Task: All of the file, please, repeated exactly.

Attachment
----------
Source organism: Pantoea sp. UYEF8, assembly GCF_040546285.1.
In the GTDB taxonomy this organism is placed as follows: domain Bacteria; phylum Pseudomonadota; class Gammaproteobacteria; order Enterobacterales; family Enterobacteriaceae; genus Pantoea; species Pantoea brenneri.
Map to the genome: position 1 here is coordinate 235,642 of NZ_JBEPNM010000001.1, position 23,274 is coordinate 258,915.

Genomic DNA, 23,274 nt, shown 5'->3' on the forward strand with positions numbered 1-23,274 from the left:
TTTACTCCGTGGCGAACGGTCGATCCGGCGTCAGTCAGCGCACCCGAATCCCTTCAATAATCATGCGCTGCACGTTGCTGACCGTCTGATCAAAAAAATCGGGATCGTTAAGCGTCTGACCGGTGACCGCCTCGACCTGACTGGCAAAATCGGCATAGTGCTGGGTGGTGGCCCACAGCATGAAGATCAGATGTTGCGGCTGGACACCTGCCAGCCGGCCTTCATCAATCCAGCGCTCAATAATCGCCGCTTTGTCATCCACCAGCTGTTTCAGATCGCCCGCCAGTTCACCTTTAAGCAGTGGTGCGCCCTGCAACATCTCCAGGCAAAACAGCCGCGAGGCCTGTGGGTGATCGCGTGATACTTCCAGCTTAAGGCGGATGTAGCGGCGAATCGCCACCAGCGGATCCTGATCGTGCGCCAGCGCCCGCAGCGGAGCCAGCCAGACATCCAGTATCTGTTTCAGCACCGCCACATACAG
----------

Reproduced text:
Source organism: Pantoea sp. UYEF8, assembly GCF_040546285.1.
In the GTDB taxonomy this organism is placed as follows: domain Bacteria; phylum Pseudomonadota; class Gammaproteobacteria; order Enterobacterales; family Enterobacteriaceae; genus Pantoea; species Pantoea brenneri.
Map to the genome: position 1 here is coordinate 235,642 of NZ_JBEPNM010000001.1, position 23,274 is coordinate 258,915.

Genomic DNA, 23,274 nt, shown 5'->3' on the forward strand with positions numbered 1-23,274 from the left:
TTTACTCCGTGGCGAACGGTCGATCCGGCGTCAGTCAGCGCACCCGAATCCCTTCAATAATCATGCGCTGCACGTTGCTGACCGTCTGATCAAAAAAATCGGGATCGTTAAGCGTCTGACCGGTGACCGCCTCGACCTGACTGGCAAAATCGGCATAGTGCTGGGTGGTGGCCCACAGCATGAAGATCAGATGTTGCGGCTGGACACCTGCCAGCCGGCCTTCATCAATCCAGCGCTCAATAATCGCCGCTTTGTCATCCACCAGCTGTTTCAGATCGCCCGCCAGTTCACCTTTAAGCAGTGGTGCGCCCTGCAACATCTCCAGGCAAAACAGCCGCGAGGCCTGTGGGTGATCGCGTGATACTTCCAGCTTAAGGCGGATGTAGCGGCGAATCGCCACCAGCGGATCCTGATCGTGCGCCAGCGCCCGCAGCGGAGCCAGCCAGACATCCAGTATCTGTTTCAGCACCGCCACATACAG